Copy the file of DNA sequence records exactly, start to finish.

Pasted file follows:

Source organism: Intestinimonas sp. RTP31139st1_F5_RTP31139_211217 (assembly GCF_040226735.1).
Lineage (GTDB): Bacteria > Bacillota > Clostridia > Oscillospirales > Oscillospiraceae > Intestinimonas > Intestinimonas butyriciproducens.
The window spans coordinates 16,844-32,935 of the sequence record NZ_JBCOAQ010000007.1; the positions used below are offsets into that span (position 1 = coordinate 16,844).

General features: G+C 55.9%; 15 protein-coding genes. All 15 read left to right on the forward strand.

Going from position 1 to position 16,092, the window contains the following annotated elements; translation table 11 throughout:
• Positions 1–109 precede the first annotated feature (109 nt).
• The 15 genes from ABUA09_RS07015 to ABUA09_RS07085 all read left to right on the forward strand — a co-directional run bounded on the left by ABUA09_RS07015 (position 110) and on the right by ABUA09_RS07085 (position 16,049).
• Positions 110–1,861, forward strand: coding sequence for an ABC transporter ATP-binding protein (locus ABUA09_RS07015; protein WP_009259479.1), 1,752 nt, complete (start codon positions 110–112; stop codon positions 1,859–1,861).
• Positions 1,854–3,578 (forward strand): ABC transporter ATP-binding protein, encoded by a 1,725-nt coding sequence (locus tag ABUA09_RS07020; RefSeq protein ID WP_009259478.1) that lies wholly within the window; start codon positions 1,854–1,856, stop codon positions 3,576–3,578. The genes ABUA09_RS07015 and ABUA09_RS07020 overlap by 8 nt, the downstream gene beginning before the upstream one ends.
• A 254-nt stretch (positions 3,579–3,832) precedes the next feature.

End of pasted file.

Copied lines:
Source organism: Intestinimonas sp. RTP31139st1_F5_RTP31139_211217 (assembly GCF_040226735.1).
Lineage (GTDB): Bacteria > Bacillota > Clostridia > Oscillospirales > Oscillospiraceae > Intestinimonas > Intestinimonas butyriciproducens.
The window spans coordinates 16,844-32,935 of the sequence record NZ_JBCOAQ010000007.1; the positions used below are offsets into that span (position 1 = coordinate 16,844).

General features: G+C 55.9%; 15 protein-coding genes. All 15 read left to right on the forward strand.

Going from position 1 to position 16,092, the window contains the following annotated elements; translation table 11 throughout:
• Positions 1–109 precede the first annotated feature (109 nt).
• The 15 genes from ABUA09_RS07015 to ABUA09_RS07085 all read left to right on the forward strand — a co-directional run bounded on the left by ABUA09_RS07015 (position 110) and on the right by ABUA09_RS07085 (position 16,049).
• Positions 110–1,861, forward strand: coding sequence for an ABC transporter ATP-binding protein (locus ABUA09_RS07015; protein WP_009259479.1), 1,752 nt, complete (start codon positions 110–112; stop codon positions 1,859–1,861).
• Positions 1,854–3,578 (forward strand): ABC transporter ATP-binding protein, encoded by a 1,725-nt coding sequence (locus tag ABUA09_RS07020; RefSeq protein ID WP_009259478.1) that lies wholly within the window; start codon positions 1,854–1,856, stop codon positions 3,576–3,578. The genes ABUA09_RS07015 and ABUA09_RS07020 overlap by 8 nt, the downstream gene beginning before the upstream one ends.
• A 254-nt stretch (positions 3,579–3,832) precedes the next feature.